The Environmental Protection Agency’s stricter ozone standard has communities around the nation wondering whether they have what it takes to meet the proposed new standard.
Critics of EPA’s decision to lower allowable ozone levels to 75 parts per billion from the current 80 parts per billion say the move is unnecessary. America’s skies are clearer and the current standard needs more time to work.
The new rule would impose higher costs on communities with little to no health benefits for Americans, critics contend. In fact, some areas that have seen air improve say it will be difficult to meet the new standard.
“It’s sort of like moving the goal post back a little bit,” said Dan Salkovitz, a meteorologist at the Virginia Department of Environmental Quality. “It doesn’t mean the air quality has gotten worse, it means the air quality standard is stricter.”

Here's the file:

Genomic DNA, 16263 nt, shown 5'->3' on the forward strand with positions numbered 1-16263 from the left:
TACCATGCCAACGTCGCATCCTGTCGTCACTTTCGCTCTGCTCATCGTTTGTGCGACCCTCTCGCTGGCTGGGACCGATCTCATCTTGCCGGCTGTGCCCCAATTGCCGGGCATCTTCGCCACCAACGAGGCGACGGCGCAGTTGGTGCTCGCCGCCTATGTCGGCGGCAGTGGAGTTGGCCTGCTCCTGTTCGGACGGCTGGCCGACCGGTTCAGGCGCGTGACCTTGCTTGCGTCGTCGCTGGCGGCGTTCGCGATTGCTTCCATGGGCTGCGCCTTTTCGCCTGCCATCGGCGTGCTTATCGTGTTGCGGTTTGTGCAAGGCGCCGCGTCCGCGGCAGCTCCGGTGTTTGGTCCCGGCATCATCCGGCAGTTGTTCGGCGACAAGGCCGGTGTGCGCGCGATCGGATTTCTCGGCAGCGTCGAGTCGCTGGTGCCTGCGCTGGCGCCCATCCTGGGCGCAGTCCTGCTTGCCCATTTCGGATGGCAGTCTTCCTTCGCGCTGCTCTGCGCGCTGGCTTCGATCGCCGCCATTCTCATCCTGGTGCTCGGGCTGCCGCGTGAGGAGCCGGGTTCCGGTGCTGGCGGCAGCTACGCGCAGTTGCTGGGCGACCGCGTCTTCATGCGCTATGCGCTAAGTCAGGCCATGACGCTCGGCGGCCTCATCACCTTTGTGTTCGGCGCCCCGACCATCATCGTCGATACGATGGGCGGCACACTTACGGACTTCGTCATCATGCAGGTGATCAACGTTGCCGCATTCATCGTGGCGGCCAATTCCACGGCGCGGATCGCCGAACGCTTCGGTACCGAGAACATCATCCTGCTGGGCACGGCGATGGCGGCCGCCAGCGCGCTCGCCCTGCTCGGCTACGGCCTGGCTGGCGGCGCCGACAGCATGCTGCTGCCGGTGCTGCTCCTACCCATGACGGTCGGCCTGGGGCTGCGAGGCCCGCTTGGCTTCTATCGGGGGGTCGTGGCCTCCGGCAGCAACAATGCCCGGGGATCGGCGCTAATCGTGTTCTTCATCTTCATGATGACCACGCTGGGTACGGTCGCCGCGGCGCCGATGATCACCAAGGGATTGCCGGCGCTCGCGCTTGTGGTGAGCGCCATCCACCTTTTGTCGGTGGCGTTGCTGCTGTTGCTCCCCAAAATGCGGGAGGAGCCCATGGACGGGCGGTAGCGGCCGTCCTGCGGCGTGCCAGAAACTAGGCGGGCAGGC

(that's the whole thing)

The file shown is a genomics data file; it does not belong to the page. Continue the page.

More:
Salkovitz was quoted in this story on Richmond’s NBC Channel 12 Web site.
A story in the Idaho Business News says it will take an “extraordinary effort” to meet the new standard in the state’s Treasure Valley region.
In other parts of the United States, communities where air is clean enough to meet current rules wouldn’t pass muster under EPA’s proposed standard. That’s the case in Arizona’s Pima and Pinal counties, according to an Arizona Daily Star story. Officials in Pima are already trying to figure out how they would regain compliance — and what would happen if they do not.
“Pima County officials have said a tougher inspection program for vehicle emissions, cleaner-burning gasoline and programs to promote less driving or more use of alternative fuel may eventually be necessary to bring local air into compliance. Otherwise, the county theoretically could lose federal highway money — years down the line — although that penalty is rarely enforced.”
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